Fact: Deb Feenstra’s 30-year career with Holland Public Schools never crossed through East K-7 School.
That can’t be said about any other school building in our district.
Feenstra, who is completing her third year as principal of Holland High School, will retire on June 30, nearly 40 years after being awarded a Holland High diploma herself in 1976.
Feenstra, now 57, was a third-grader when her family moved from New Orleans, LA to the Tulip City of Holland, MI. She attended Van Raalte Elementary when it was still a three-story building. She later worked at Van Raalte as an elementary teacher and the director of our alternative high school program, VR Tech, recently renamed Holland ViRtual Tech.
“I’ll miss the feeling of close connectedness I enjoyed with this community from being here all these years,” Feenstra said. “It’s a unique place where relationships matter most. I love it, especially it’s rich diversity.”
She also did a three-year stint in the district’s central administrative office, overseeing special programs for migrant students, homeless students, adult education, adult English as a second language classes.
For readers trying to keep up with all of these twists and turns, Feenstra’s time at Holland West was short-lived. She was named principal of that school for the 2008-2009 school year and set up her office over the summer of 2008. But before that school year could begin, she was tapped for the central office position, where her fluency in Spanish and background of working with immigrants was needed more.
“That’s always been my role with the district,” Feenstra said, referencing her flexibility to slide into leadership roles that address the district’s most pressing needs.
In fact, that’s how Feenstra became principal of Holland High School.
"Feenstra’s track record of strong leadership at any grade level – even at short notice – was apparent," Davis said.
"The district’s need for a high school principal was obvious," Feenstra said.
She was, characteristically, happy to serve.
Being a high school principal came at a personal cost, however. Workdays routinely exceeded 10 hours. Summer vacations were shorter.
It’s the latter that represents the greater sacrifice for Feenstra.
For years, Feenstra and her husband, builder Jeff Feenstra, have spent their summers living in San Cristobal de Las Casa, in Mexico’s southernmost state, Chiapas, where there are many Mayan descendants.
The Feenstras were Reformed Church of America missionaries at San Cristobal from 1999 to 2005. They were caretakers of a Mission House that had long served as a hub for travelers, educational and spiritual events, and medical services associated with missions in the area.
But the mission at San Cristobal was winding down, having accomplished its goal of establishing a thriving, self-supporting network of indigenous converts.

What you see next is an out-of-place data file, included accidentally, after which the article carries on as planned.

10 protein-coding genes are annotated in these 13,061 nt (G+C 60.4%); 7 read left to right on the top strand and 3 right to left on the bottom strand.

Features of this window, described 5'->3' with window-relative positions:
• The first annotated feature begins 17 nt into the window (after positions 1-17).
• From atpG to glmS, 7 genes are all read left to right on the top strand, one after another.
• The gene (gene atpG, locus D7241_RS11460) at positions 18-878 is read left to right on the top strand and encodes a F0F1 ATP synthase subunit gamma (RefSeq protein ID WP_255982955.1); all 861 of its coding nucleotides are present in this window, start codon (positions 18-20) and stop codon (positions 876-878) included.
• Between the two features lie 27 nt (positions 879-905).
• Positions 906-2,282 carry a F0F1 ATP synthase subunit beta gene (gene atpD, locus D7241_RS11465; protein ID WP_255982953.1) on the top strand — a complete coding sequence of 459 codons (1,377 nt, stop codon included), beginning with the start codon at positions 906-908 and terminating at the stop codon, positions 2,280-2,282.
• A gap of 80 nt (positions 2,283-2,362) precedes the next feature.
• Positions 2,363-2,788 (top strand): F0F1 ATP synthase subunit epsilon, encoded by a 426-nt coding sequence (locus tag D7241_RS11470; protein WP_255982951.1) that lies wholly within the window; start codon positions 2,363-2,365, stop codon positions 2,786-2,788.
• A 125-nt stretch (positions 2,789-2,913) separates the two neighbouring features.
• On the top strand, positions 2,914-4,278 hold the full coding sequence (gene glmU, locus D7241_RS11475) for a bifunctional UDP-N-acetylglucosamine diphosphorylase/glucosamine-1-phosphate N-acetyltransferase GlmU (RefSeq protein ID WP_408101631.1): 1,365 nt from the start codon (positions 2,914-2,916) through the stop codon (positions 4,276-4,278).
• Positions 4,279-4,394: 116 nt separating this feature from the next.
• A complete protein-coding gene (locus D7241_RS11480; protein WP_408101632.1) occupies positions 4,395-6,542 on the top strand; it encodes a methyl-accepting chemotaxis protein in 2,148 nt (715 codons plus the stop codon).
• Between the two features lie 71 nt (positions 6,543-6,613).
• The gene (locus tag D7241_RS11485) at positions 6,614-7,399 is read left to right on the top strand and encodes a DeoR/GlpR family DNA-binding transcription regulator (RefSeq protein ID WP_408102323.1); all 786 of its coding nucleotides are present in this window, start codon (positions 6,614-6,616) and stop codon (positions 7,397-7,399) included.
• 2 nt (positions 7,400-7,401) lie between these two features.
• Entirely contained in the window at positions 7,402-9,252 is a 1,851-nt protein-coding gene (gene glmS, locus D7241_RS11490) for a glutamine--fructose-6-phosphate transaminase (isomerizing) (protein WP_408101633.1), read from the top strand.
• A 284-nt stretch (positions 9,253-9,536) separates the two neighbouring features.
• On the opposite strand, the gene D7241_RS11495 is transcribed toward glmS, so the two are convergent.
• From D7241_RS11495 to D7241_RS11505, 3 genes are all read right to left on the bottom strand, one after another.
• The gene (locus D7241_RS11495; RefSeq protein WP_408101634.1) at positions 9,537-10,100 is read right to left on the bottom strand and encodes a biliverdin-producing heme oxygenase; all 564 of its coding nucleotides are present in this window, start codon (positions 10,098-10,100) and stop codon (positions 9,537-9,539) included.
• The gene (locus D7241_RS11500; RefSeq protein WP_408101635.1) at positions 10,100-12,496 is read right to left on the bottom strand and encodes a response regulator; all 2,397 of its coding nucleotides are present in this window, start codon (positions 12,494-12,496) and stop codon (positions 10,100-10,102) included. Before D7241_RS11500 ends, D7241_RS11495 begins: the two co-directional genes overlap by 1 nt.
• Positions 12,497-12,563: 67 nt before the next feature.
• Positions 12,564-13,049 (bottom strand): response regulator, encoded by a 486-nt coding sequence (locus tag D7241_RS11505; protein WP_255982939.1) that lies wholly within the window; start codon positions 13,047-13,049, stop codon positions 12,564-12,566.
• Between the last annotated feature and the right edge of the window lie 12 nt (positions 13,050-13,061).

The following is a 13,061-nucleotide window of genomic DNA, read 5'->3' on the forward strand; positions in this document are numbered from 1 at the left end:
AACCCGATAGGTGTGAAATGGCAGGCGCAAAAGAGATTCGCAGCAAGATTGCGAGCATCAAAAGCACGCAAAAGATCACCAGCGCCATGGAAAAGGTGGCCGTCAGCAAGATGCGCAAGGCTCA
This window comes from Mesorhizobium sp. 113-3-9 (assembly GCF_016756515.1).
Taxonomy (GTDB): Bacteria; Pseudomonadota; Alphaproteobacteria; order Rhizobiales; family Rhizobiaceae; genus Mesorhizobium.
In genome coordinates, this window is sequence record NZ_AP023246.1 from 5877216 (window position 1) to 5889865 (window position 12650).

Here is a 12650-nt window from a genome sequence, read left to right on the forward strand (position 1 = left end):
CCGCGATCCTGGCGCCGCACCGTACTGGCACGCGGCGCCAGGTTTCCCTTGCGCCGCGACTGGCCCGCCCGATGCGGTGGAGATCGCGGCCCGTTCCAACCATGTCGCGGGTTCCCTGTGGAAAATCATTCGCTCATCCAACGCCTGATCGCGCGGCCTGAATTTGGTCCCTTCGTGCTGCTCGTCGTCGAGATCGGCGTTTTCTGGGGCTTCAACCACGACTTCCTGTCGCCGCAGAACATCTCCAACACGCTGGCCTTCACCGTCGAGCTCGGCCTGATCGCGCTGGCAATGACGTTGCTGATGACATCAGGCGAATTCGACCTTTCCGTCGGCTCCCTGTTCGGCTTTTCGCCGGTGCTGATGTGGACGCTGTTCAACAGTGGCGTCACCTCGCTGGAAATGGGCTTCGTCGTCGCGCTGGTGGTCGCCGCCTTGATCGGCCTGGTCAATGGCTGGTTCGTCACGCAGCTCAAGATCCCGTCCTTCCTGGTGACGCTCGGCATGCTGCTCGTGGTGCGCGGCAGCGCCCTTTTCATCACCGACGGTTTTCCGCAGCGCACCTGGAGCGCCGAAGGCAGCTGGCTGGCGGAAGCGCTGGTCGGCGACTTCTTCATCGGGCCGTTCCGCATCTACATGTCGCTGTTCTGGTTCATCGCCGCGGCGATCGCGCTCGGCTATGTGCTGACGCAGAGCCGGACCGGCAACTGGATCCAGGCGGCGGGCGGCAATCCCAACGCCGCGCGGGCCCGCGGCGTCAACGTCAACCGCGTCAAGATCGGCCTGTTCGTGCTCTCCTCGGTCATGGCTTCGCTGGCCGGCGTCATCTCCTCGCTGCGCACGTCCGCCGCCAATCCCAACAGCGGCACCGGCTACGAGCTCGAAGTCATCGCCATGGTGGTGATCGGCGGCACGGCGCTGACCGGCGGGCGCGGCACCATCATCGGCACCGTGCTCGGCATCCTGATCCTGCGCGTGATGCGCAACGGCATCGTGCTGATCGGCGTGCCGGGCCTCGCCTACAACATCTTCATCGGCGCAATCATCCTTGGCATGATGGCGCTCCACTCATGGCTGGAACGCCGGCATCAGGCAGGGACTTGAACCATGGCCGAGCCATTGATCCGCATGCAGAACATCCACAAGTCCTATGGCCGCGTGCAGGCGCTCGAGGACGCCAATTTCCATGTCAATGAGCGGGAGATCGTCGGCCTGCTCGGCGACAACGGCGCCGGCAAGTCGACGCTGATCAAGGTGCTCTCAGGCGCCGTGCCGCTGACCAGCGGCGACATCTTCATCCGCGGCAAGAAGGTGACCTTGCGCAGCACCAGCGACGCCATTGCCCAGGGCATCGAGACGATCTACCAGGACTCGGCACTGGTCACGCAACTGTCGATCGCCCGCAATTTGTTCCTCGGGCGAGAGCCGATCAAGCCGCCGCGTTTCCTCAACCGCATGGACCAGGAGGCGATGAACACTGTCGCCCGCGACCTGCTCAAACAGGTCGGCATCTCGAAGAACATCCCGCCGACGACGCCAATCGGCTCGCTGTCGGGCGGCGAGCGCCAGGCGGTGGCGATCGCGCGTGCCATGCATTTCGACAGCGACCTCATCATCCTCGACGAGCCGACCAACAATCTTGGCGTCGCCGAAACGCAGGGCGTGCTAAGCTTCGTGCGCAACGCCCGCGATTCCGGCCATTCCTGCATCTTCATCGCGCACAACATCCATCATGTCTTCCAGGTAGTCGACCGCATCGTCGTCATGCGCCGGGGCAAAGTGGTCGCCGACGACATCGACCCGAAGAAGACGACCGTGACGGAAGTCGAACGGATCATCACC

So, the Feenstras bought the Mission House. They live there with their extended family during the summer months, continuing Jeff’s long-running pure water ministry and other outreach projects.
Sadly, Feenstra said as a high school principal, she could only free up two or three weeks during the summers to be in San Cristobal.
There are reasons even nearer and dearer to Deb Feenstra’s heart that prompted her decision to retire – daughter Leslie and Jeff.
Leslie has special needs. At 28, she is beginning to “age-out” of programs for people with disabilities. Jeff has chosen self-employment so he can work around Leslie’s schedule since she can’t be home alone.
“I want him to finally have more flexibility to do the things he wants,” Deb said. “It’s my turn to work Leslie’s schedule.”
This is not to suggest that Feenstra is embracing a full-fledged retirement.
Deb will be teaching first-grade next year in Zeeland Christian School’s Spanish Immersion program. The Feenstras’ older daughter, Ashley Hernandez, also teaches in that program, and her children are enrolled in it.
Feenstra envisions her new schedule this way: Leslie is eligible to attend the Bella Vita program in Zeeland for seven more years. That program ends at 3:30 p.m., but Deb said Leslie could join her at school while she preps for the following day’s lessons.
Best of all, Feenstra said "working an elementary teacher’s schedule will allow me and my family to enjoy eight weeks each summer in Mexico."
“This will be a good transition for me,” Feenstra said. “I’ve always been able to live my faith. Now I’ll be able to speak it, too.”
Jeff is building a new home in Holland Township not far from Zeeland Christian School for his family – which includes Ashley & Domingo Hernandez and their three children.
This continues a pattern he established in Holland: Building homes with roomy common spaces that are suitable for extended families near schools where Deb worked.
And Holland now has several of these homes because Principal Feenstra has worked in so many of our school buildings.
Thank you, Principal Feenstra, for your heartfelt and student-centered leadership!